A plugin is a script or set of scripts that changes Vim's default behavior, either by adding non-existing features or by extending existing features.
Often added "non-existing features" include:
- indentation detection,
- support for a specific language,
Often extended "existing features" include:
- text-objects & motions,
- yanking & putting,
- status line,
- search & replace,
- buffer/window/tab page switching,
How plugins work
A plugin could present itself as a single file containing 30 lines of vimscript or as 20MB of vimscript/python/ruby/whatever split into many files across a dozen of directories that depends on a number of external tools.
The former is obviously easy to install and manage but the latter could pause quite a challenge.
'runtimepath' option tells Vim where to look for runtime scripts. The default value makes Vim look for scripts into the following directories in order:
on UNIX-like systems
Of the directories above, only install plugins into the ones in bold. The others will cause instability for no good reason. Installing a plugin boils down to placing each of its components in the right directory under
vim-pathogen is a
runtimepath manager created by Tim Pope to make it easy to install plugins and runtime files in their own private directories.
Put pathogen in
~/.vim/bundle(here with Git, but it's not mandatory):
Add the following lines to the top of your
runtimedirective specifies the path to the autoload script of
execute pathogen#infect()initiates it.
Once initiated, Pathogen will automatically start a sweep through the folders in
~/.vim/bundle and load the plugin from each of them.
- Put the top-level directory of your plugin in
~/.vim/bundle/to make it available next time you start Vim.
:Helptagsto index your new plugin's documentation.
- Each plugin resides in its own directory under
.vimrcstays clean from the configuration needed to load plugins.
The effort needed to "manage" a plugin is thus reduced to:
- put its top-level directory under
~/.vim/bundle/to install it,
- replace its top-level directory to update it,
- delete its top-level directory to uninstall it.
How you perform those three actions (manually, via an automation tool, with Git/Svn/Hg/whatever…) is completely up to you.
The future: packages
The manual method
Single file plugin
Put the file under
This would source the plugin on startup of Vim. Now the user could use everything defined in it.
If the plugin however needs activation, the user either has to execute the command themselves whenever they want to use it, or add the command to
A bundle is a directory structure that the plugin uses. It consists of all the files of the plugin under the appropriate sub-directories.
To install such a plugin the sub-directories should be merged with their counterparts in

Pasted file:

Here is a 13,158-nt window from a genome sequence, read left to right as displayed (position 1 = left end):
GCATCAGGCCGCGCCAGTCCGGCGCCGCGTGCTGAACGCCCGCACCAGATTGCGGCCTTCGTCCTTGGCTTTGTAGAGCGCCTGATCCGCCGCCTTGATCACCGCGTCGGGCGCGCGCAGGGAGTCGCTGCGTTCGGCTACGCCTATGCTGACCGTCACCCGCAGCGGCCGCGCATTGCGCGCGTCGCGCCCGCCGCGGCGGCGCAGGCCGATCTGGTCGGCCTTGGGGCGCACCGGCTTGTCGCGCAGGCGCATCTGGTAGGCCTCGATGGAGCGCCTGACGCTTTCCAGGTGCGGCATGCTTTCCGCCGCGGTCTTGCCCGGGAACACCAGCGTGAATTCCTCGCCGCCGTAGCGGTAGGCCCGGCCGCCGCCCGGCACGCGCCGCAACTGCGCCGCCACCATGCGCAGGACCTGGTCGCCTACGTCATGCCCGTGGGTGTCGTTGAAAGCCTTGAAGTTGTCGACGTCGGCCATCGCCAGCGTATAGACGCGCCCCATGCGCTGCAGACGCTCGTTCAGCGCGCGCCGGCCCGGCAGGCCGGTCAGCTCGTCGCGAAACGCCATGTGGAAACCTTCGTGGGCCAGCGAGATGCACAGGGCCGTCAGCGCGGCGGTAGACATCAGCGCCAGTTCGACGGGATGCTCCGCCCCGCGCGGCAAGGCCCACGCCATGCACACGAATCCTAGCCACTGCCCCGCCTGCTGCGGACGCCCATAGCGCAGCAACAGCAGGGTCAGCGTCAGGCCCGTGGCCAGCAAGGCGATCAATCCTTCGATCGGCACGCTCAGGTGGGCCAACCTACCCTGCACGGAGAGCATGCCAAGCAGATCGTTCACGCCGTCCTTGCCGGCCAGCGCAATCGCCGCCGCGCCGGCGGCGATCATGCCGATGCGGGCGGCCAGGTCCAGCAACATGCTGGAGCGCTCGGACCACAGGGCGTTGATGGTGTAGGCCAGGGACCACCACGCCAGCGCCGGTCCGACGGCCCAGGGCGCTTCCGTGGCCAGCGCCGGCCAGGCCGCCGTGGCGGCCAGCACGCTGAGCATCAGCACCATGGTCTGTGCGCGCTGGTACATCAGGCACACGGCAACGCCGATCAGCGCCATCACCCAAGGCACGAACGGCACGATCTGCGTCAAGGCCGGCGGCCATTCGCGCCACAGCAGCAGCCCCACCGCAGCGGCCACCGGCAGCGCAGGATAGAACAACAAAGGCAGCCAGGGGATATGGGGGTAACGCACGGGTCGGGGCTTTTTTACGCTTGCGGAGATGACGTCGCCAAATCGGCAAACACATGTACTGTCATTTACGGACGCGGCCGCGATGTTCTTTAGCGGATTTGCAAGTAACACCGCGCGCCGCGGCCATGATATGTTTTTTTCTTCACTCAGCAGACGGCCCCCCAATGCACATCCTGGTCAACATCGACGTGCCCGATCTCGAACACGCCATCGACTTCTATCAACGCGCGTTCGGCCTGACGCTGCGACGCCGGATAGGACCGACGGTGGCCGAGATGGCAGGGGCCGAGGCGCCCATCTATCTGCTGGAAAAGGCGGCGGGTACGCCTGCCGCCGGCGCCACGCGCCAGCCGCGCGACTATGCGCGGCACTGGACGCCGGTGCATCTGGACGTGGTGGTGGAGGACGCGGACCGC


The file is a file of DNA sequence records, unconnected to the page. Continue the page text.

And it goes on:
$HOME/.vim/plugin. This approach however leads to mixing of the files of different plugins in the same directories and could possibly lead to namespace problems.
Another approach is to copy the entire directory into
When using this approach there should be at least one
.vim file under the
$HOME/.vim/bundle/autoload directory. These files would be sourced by vim on startup.
Note: Depending on the operating system of the user the prefix of all paths might be
$HOME/vimfiles. For more details see How plugins work
Vundle is a plugin manager for Vim.
(Full installation details can be found in the Vundle Quick Start)
Install Git and clone Vundle into
Configure plugins by adding the following to the top of your
.vimrc, adding or removing plugins as necessary (the plugins in the list are merely for illustration purposes)
Install Plugins: by launching Vim and running
Supported Plugin Formats
The following are examples of different formats supported. Keep Plugin commands between
|plugin on GitHub|
|plugin from http://vim-scripts.org/vim/scripts.html|
|Git plugin not hosted on GitHub|
|git repos on your local machine (i.e. when working on your own plugin)|
|The sparkup vim script is in a subdirectory of this repo called vim. Pass the path to set the runtimepath properly.|
|Install L9 and avoid a Naming conflict if you've already installed a different version somewhere else.|
Working on a shared account, for example, on cluster head node can raise issues from the point of disk usage by
.vim directory. There are a couple of packages which take considerable amount of disk space, for example YCM. So please choose your
Vundle plugin directory wisely, and its very easy to do so by setting
rtp. And also if you are planning to install any vim plugin, don't directly do
git clone in the
bundle directory. Use the Vundle way.